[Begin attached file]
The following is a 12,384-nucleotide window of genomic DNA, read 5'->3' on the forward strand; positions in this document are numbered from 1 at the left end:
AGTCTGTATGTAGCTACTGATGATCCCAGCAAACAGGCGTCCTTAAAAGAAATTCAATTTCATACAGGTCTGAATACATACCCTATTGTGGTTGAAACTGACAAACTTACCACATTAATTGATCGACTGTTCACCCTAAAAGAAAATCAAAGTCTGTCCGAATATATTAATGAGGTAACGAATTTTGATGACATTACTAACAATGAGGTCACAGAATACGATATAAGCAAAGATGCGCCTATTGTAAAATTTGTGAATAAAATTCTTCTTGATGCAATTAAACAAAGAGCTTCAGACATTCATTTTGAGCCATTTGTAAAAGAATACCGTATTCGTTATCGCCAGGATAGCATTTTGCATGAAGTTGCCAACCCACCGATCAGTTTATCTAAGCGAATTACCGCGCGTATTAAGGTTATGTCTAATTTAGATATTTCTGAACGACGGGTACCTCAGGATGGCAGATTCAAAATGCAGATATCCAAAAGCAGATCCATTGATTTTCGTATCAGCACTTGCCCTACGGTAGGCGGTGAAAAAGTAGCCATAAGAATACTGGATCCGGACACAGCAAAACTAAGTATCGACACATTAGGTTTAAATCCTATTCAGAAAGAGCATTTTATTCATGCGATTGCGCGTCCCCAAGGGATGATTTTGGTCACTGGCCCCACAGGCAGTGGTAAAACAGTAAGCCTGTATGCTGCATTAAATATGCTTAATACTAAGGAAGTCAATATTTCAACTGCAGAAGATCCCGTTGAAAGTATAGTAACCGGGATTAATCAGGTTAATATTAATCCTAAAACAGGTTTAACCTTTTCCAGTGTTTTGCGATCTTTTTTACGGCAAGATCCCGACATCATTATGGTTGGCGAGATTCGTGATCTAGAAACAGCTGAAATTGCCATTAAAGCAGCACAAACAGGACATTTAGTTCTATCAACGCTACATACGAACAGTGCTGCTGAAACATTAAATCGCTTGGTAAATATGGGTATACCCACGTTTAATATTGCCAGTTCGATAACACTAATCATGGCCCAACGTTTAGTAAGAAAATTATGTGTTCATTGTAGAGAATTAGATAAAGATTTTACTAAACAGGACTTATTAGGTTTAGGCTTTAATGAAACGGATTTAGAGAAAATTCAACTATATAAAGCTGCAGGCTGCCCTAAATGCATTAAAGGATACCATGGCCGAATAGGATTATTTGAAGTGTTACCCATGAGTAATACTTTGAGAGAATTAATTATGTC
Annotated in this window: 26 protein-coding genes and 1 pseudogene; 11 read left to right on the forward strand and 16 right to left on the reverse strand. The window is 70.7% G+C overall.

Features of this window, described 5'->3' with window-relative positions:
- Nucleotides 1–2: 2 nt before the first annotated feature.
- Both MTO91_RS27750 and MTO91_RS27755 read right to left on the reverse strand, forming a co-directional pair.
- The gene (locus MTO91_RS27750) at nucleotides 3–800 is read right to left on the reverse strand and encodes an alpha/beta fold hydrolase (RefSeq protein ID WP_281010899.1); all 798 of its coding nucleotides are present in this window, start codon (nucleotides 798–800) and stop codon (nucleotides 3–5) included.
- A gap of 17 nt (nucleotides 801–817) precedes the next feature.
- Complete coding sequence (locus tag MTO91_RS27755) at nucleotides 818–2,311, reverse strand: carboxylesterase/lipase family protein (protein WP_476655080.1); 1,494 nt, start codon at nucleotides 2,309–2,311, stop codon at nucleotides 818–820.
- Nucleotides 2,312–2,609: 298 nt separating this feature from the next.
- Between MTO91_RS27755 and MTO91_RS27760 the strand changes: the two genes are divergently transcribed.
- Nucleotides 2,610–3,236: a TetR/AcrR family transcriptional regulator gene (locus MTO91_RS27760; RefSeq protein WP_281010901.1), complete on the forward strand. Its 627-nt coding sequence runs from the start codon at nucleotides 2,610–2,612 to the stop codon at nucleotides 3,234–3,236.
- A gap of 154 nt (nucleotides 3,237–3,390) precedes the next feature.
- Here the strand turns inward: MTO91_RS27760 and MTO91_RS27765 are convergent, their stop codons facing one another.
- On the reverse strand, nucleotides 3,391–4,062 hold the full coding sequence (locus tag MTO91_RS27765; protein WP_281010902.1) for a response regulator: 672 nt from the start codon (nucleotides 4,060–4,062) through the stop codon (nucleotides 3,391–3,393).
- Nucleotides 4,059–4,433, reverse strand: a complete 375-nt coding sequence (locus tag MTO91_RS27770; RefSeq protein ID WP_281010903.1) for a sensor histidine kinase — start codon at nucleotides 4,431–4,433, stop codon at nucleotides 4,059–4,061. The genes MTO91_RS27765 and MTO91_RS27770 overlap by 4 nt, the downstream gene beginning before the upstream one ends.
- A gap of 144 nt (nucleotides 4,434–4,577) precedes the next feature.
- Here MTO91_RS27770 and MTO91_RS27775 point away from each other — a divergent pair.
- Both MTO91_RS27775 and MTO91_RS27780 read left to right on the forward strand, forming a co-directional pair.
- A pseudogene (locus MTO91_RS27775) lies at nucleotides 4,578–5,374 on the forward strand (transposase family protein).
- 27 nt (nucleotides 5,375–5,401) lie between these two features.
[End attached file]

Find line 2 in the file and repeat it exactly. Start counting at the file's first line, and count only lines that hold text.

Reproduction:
AGTCTGTATGTAGCTACTGATGATCCCAGCAAACAGGCGTCCTTAAAAGAAATTCAATTTCATACAGGTCTGAATACATACCCTATTGTGGTTGAAACTGACAAACTTACCACATTAATTGATCGACTGTTCACCCTAAAAGAAAATCAAAGTCTGTCCGAATATATTAATGAGGTAACGAATTTTGATGACATTACTAACAATGAGGTCACAGAATACGATATAAGCAAAGATGCGCCTATTGTAAAATTTGTGAATAAAATTCTTCTTGATGCAATTAAACAAAGAGCTTCAGACATTCATTTTGAGCCATTTGTAAAAGAATACCGTATTCGTTATCGCCAGGATAGCATTTTGCATGAAGTTGCCAACCCACCGATCAGTTTATCTAAGCGAATTACCGCGCGTATTAAGGTTATGTCTAATTTAGATATTTCTGAACGACGGGTACCTCAGGATGGCAGATTCAAAATGCAGATATCCAAAAGCAGATCCATTGATTTTCGTATCAGCACTTGCCCTACGGTAGGCGGTGAAAAAGTAGCCATAAGAATACTGGATCCGGACACAGCAAAACTAAGTATCGACACATTAGGTTTAAATCCTATTCAGAAAGAGCATTTTATTCATGCGATTGCGCGTCCCCAAGGGATGATTTTGGTCACTGGCCCCACAGGCAGTGGTAAAACAGTAAGCCTGTATGCTGCATTAAATATGCTTAATACTAAGGAAGTCAATATTTCAACTGCAGAAGATCCCGTTGAAAGTATAGTAACCGGGATTAATCAGGTTAATATTAATCCTAAAACAGGTTTAACCTTTTCCAGTGTTTTGCGATCTTTTTTACGGCAAGATCCCGACATCATTATGGTTGGCGAGATTCGTGATCTAGAAACAGCTGAAATTGCCATTAAAGCAGCACAAACAGGACATTTAGTTCTATCAACGCTACATACGAACAGTGCTGCTGAAACATTAAATCGCTTGGTAAATATGGGTATACCCACGTTTAATATTGCCAGTTCGATAACACTAATCATGGCCCAACGTTTAGTAAGAAAATTATGTGTTCATTGTAGAGAATTAGATAAAGATTTTACTAAACAGGACTTATTAGGTTTAGGCTTTAATGAAACGGATTTAGAGAAAATTCAACTATATAAAGCTGCAGGCTGCCCTAAATGCATTAAAGGATACCATGGCCGAATAGGATTATTTGAAGTGTTACCCATGAGTAATACTTTGAGAGAATTAATTATGTC